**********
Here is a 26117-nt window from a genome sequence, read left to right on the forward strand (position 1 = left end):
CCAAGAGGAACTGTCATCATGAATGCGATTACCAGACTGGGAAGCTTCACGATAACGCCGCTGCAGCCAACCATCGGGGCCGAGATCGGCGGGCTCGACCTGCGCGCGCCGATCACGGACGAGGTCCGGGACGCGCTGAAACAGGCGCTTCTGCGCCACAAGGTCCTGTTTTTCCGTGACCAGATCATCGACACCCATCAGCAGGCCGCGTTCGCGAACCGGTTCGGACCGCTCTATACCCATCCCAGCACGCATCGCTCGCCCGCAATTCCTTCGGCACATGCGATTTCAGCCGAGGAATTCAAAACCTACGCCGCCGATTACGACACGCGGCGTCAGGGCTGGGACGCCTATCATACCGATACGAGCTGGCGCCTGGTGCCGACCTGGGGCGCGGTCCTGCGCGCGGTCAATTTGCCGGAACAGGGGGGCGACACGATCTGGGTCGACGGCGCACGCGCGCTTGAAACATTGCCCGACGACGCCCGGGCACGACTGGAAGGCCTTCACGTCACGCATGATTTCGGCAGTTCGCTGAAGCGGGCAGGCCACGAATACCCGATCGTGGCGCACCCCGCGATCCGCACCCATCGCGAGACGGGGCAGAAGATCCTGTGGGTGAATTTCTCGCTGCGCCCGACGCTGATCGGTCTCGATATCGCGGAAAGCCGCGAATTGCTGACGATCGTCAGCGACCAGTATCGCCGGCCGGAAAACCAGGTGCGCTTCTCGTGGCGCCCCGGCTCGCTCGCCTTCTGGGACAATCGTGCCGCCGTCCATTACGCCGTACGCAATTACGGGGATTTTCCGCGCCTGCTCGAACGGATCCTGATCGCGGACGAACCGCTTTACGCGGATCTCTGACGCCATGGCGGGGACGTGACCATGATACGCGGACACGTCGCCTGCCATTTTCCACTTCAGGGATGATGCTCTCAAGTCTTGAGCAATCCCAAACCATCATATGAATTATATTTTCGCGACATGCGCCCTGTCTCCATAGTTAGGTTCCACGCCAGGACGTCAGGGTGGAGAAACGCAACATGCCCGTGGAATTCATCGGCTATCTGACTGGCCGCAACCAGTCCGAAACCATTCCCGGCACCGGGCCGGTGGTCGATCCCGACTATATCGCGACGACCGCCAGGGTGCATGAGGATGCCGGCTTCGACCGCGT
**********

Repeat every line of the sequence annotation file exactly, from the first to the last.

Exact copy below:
Here is a 26117-nt window from a genome sequence, read left to right on the forward strand (position 1 = left end):
CCAAGAGGAACTGTCATCATGAATGCGATTACCAGACTGGGAAGCTTCACGATAACGCCGCTGCAGCCAACCATCGGGGCCGAGATCGGCGGGCTCGACCTGCGCGCGCCGATCACGGACGAGGTCCGGGACGCGCTGAAACAGGCGCTTCTGCGCCACAAGGTCCTGTTTTTCCGTGACCAGATCATCGACACCCATCAGCAGGCCGCGTTCGCGAACCGGTTCGGACCGCTCTATACCCATCCCAGCACGCATCGCTCGCCCGCAATTCCTTCGGCACATGCGATTTCAGCCGAGGAATTCAAAACCTACGCCGCCGATTACGACACGCGGCGTCAGGGCTGGGACGCCTATCATACCGATACGAGCTGGCGCCTGGTGCCGACCTGGGGCGCGGTCCTGCGCGCGGTCAATTTGCCGGAACAGGGGGGCGACACGATCTGGGTCGACGGCGCACGCGCGCTTGAAACATTGCCCGACGACGCCCGGGCACGACTGGAAGGCCTTCACGTCACGCATGATTTCGGCAGTTCGCTGAAGCGGGCAGGCCACGAATACCCGATCGTGGCGCACCCCGCGATCCGCACCCATCGCGAGACGGGGCAGAAGATCCTGTGGGTGAATTTCTCGCTGCGCCCGACGCTGATCGGTCTCGATATCGCGGAAAGCCGCGAATTGCTGACGATCGTCAGCGACCAGTATCGCCGGCCGGAAAACCAGGTGCGCTTCTCGTGGCGCCCCGGCTCGCTCGCCTTCTGGGACAATCGTGCCGCCGTCCATTACGCCGTACGCAATTACGGGGATTTTCCGCGCCTGCTCGAACGGATCCTGATCGCGGACGAACCGCTTTACGCGGATCTCTGACGCCATGGCGGGGACGTGACCATGATACGCGGACACGTCGCCTGCCATTTTCCACTTCAGGGATGATGCTCTCAAGTCTTGAGCAATCCCAAACCATCATATGAATTATATTTTCGCGACATGCGCCCTGTCTCCATAGTTAGGTTCCACGCCAGGACGTCAGGGTGGAGAAACGCAACATGCCCGTGGAATTCATCGGCTATCTGACTGGCCGCAACCAGTCCGAAACCATTCCCGGCACCGGGCCGGTGGTCGATCCCGACTATATCGCGACGACCGCCAGGGTGCATGAGGATGCCGGCTTCGACCGCGT